“The European Union says it is searching for evidence that oil traders manipulate prices. If oil trader Halis Bektas is correct, it shouldn’t be hard to find.
“Mr. Bektas describes one strategy he has used himself: Offer to sell a small amount at a loss to drive down published oil prices, then snap up shiploads at the lower price.
“He says such a trading strategy works this way: He might be scheduled to buy perhaps 80,000 metric tons of fuel oil, its price pegged to the daily benchmark published by Platts, a division of McGraw Hill Financial Inc. In the days before the purchase, he could offer to sell smaller quantities at discount prices—sometimes $3 to $5 a metric ton below market rate—and report those offer prices to Platts.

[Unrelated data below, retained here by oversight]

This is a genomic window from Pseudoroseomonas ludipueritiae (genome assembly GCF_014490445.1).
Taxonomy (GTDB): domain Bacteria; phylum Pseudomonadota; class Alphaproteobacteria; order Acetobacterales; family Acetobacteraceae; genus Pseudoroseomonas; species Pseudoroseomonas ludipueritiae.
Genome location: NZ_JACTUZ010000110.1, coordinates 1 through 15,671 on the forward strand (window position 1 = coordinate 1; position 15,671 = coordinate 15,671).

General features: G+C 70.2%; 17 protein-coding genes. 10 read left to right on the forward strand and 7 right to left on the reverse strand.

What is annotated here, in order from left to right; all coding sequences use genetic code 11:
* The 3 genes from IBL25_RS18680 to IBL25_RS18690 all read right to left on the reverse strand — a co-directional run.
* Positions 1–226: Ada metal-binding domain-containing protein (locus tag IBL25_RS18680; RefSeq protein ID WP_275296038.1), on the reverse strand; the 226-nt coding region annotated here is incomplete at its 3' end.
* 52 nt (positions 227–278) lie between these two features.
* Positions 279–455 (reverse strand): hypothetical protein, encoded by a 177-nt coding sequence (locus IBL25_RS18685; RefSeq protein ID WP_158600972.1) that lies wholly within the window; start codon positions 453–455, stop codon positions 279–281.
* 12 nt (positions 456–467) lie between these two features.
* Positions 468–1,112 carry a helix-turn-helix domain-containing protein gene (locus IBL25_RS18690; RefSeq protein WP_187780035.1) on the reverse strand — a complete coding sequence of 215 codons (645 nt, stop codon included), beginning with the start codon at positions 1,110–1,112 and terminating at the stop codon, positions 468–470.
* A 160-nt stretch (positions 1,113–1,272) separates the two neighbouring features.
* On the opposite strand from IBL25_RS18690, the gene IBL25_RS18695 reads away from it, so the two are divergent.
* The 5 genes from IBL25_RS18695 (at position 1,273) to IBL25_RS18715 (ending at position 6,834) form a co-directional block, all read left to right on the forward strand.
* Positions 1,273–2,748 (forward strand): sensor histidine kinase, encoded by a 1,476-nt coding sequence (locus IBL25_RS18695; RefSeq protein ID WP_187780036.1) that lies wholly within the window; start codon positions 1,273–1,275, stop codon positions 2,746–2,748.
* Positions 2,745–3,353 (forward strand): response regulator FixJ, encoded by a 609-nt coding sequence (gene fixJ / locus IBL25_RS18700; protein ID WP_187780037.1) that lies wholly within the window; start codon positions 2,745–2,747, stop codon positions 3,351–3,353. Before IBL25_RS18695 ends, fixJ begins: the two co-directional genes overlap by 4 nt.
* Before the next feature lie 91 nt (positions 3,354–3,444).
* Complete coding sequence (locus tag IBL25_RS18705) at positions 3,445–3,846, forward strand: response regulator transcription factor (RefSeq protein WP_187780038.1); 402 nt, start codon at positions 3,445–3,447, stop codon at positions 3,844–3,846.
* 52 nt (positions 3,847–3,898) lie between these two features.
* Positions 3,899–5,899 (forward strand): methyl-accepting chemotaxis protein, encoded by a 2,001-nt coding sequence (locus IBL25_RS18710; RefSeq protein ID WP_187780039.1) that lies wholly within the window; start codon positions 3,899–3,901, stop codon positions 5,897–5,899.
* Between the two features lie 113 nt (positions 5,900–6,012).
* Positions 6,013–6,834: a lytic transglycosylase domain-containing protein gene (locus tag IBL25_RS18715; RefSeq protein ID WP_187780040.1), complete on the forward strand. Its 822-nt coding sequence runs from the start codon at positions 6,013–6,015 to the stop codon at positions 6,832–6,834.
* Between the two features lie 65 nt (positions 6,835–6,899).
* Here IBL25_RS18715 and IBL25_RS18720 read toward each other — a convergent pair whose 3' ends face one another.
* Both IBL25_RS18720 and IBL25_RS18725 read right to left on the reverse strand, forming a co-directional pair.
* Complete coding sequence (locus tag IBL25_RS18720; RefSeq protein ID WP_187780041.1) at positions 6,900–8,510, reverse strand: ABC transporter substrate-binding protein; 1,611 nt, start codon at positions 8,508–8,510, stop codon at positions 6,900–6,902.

“Key to the strategy is a peculiar aspect of the spot market for oil, where traders buy and sell bargeloads for immediate delivery. Deals are negotiated in private, and buyers and sellers aren’t required to disclose prices to anyone. To come up with a benchmark price, Platts has to rely on information volunteered by traders—a far cry from the way stocks or even oil futures are priced by crunching comprehensive data from public exchanges.”
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